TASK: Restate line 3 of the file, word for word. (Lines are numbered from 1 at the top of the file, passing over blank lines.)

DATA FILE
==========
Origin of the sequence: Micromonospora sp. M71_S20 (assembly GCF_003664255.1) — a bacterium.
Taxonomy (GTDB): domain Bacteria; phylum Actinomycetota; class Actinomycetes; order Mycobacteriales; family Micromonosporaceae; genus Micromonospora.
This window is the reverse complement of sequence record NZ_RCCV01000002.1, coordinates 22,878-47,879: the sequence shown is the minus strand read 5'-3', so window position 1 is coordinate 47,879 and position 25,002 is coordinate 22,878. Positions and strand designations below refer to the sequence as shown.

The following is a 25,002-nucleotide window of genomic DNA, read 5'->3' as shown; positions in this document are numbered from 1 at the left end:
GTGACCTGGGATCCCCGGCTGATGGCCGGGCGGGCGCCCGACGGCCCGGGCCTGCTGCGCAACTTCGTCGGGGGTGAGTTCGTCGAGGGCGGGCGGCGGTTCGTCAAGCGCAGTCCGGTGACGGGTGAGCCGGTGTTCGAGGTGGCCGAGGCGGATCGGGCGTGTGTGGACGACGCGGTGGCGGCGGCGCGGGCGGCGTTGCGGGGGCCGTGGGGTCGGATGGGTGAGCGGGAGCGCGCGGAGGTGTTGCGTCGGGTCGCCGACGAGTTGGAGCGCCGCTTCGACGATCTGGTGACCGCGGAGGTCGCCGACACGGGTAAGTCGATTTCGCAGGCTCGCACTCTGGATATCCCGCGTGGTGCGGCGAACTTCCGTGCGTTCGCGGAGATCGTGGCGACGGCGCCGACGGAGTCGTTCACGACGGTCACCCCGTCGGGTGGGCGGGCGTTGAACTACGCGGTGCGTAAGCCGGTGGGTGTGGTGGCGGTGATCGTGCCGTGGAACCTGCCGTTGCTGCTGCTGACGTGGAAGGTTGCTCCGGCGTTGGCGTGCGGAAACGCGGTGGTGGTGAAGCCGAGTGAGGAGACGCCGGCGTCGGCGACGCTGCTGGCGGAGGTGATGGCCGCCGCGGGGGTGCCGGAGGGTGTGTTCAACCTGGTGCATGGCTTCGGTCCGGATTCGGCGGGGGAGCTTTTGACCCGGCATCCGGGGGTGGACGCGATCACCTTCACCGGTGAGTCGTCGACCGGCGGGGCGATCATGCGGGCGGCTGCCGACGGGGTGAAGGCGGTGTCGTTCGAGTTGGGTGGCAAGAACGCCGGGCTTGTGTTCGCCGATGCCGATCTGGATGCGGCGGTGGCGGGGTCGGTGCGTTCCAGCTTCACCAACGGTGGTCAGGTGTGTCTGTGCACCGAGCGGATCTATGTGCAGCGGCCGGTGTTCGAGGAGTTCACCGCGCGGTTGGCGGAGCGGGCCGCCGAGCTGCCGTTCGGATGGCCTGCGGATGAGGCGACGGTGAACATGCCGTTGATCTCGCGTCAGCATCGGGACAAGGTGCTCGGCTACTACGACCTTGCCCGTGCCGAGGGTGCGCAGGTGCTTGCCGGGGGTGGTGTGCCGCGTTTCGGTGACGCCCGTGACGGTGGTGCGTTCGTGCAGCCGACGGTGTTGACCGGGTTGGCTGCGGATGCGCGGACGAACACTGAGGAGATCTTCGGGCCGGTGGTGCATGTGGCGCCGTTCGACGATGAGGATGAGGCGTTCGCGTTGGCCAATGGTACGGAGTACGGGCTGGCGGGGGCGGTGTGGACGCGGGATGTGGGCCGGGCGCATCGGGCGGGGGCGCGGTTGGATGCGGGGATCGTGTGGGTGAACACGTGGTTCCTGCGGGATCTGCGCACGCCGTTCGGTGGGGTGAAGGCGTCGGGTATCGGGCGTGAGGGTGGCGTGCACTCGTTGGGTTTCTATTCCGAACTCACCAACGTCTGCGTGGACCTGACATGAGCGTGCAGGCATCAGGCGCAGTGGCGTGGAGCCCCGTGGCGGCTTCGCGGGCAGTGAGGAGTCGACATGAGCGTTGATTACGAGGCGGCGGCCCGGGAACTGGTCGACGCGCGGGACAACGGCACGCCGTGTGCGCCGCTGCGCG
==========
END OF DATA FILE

This window is the reverse complement of sequence record NZ_RCCV01000002.1, coordinates 22,878-47,879: the sequence shown is the minus strand read 5'-3', so window position 1 is coordinate 47,879 and position 25,002 is coordinate 22,878. Positions and strand designations below refer to the sequence as shown.